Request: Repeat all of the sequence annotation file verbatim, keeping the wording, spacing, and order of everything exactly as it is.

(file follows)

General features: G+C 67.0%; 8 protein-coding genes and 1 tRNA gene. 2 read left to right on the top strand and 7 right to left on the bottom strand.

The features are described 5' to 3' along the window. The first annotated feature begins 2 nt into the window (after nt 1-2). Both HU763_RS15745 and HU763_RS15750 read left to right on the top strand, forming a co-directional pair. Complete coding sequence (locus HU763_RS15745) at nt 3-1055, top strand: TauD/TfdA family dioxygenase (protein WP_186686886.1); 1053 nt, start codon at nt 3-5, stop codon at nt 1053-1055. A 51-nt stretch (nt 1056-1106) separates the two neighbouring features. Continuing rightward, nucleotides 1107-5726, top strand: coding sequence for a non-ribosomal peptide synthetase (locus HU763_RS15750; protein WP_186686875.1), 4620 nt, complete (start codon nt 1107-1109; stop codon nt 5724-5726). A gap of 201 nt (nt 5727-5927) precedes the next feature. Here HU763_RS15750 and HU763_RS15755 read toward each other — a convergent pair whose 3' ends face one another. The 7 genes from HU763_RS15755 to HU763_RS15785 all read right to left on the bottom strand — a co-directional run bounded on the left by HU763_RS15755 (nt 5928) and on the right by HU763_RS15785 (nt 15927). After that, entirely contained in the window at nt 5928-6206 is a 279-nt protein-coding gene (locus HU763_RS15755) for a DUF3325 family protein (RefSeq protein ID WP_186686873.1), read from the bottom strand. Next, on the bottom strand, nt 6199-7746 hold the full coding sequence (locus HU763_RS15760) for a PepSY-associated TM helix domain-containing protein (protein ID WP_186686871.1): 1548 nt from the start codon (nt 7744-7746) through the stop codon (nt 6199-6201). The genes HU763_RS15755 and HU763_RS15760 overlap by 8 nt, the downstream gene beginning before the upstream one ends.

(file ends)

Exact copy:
General features: G+C 67.0%; 8 protein-coding genes and 1 tRNA gene. 2 read left to right on the top strand and 7 right to left on the bottom strand.

The features are described 5' to 3' along the window. The first annotated feature begins 2 nt into the window (after nt 1-2). Both HU763_RS15745 and HU763_RS15750 read left to right on the top strand, forming a co-directional pair. Complete coding sequence (locus HU763_RS15745) at nt 3-1055, top strand: TauD/TfdA family dioxygenase (protein WP_186686886.1); 1053 nt, start codon at nt 3-5, stop codon at nt 1053-1055. A 51-nt stretch (nt 1056-1106) separates the two neighbouring features. Continuing rightward, nucleotides 1107-5726, top strand: coding sequence for a non-ribosomal peptide synthetase (locus HU763_RS15750; protein WP_186686875.1), 4620 nt, complete (start codon nt 1107-1109; stop codon nt 5724-5726). A gap of 201 nt (nt 5727-5927) precedes the next feature. Here HU763_RS15750 and HU763_RS15755 read toward each other — a convergent pair whose 3' ends face one another. The 7 genes from HU763_RS15755 to HU763_RS15785 all read right to left on the bottom strand — a co-directional run bounded on the left by HU763_RS15755 (nt 5928) and on the right by HU763_RS15785 (nt 15927). After that, entirely contained in the window at nt 5928-6206 is a 279-nt protein-coding gene (locus HU763_RS15755) for a DUF3325 family protein (RefSeq protein ID WP_186686873.1), read from the bottom strand. Next, on the bottom strand, nt 6199-7746 hold the full coding sequence (locus HU763_RS15760) for a PepSY-associated TM helix domain-containing protein (protein ID WP_186686871.1): 1548 nt from the start codon (nt 7744-7746) through the stop codon (nt 6199-6201). The genes HU763_RS15755 and HU763_RS15760 overlap by 8 nt, the downstream gene beginning before the upstream one ends.